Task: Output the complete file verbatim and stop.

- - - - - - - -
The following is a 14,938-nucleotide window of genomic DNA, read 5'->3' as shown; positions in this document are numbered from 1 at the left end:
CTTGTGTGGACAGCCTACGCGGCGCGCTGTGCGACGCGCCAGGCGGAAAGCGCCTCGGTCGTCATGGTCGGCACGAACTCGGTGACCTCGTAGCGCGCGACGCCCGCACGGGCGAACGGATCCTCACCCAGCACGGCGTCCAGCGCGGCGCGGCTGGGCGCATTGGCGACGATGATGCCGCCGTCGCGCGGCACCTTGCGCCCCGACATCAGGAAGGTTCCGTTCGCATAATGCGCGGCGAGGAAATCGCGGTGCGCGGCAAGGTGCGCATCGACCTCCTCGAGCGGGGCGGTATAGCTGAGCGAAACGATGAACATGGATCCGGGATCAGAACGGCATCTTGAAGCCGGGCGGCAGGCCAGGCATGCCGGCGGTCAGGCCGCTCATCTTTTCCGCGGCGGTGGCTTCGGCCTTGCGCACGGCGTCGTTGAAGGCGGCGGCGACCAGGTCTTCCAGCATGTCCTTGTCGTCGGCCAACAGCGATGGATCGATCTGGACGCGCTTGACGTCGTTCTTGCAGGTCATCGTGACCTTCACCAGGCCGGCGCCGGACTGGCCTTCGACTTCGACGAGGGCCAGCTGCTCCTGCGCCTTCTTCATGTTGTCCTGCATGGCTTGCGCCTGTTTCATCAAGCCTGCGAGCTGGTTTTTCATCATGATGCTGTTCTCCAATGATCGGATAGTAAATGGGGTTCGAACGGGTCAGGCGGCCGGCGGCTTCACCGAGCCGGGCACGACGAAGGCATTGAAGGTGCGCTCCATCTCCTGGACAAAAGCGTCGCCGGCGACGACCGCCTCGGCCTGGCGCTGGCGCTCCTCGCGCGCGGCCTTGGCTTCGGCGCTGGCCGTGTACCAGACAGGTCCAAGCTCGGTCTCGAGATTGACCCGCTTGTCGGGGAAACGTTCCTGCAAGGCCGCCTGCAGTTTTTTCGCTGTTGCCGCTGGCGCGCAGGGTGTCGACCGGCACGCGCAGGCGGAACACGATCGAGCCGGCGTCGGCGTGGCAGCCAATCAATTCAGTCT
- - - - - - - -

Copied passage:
The following is a 14,938-nucleotide window of genomic DNA, read 5'->3' as shown; positions in this document are numbered from 1 at the left end:
CTTGTGTGGACAGCCTACGCGGCGCGCTGTGCGACGCGCCAGGCGGAAAGCGCCTCGGTCGTCATGGTCGGCACGAACTCGGTGACCTCGTAGCGCGCGACGCCCGCACGGGCGAACGGATCCTCACCCAGCACGGCGTCCAGCGCGGCGCGGCTGGGCGCATTGGCGACGATGATGCCGCCGTCGCGCGGCACCTTGCGCCCCGACATCAGGAAGGTTCCGTTCGCATAATGCGCGGCGAGGAAATCGCGGTGCGCGGCAAGGTGCGCATCGACCTCCTCGAGCGGGGCGGTATAGCTGAGCGAAACGATGAACATGGATCCGGGATCAGAACGGCATCTTGAAGCCGGGCGGCAGGCCAGGCATGCCGGCGGTCAGGCCGCTCATCTTTTCCGCGGCGGTGGCTTCGGCCTTGCGCACGGCGTCGTTGAAGGCGGCGGCGACCAGGTCTTCCAGCATGTCCTTGTCGTCGGCCAACAGCGATGGATCGATCTGGACGCGCTTGACGTCGTTCTTGCAGGTCATCGTGACCTTCACCAGGCCGGCGCCGGACTGGCCTTCGACTTCGACGAGGGCCAGCTGCTCCTGCGCCTTCTTCATGTTGTCCTGCATGGCTTGCGCCTGTTTCATCAAGCCTGCGAGCTGGTTTTTCATCATGATGCTGTTCTCCAATGATCGGATAGTAAATGGGGTTCGAACGGGTCAGGCGGCCGGCGGCTTCACCGAGCCGGGCACGACGAAGGCATTGAAGGTGCGCTCCATCTCCTGGACAAAAGCGTCGCCGGCGACGACCGCCTCGGCCTGGCGCTGGCGCTCCTCGCGCGCGGCCTTGGCTTCGGCGCTGGCCGTGTACCAGACAGGTCCAAGCTCGGTCTCGAGATTGACCCGCTTGTCGGGGAAACGTTCCTGCAAGGCCGCCTGCAGTTTTTTCGCTGTTGCCGCTGGCGCGCAGGGTGTCGACCGGCACGCGCAGGCGGAACACGATCGAGCCGGCGTCGGCGTGGCAGCCAATCAATTCAGTCT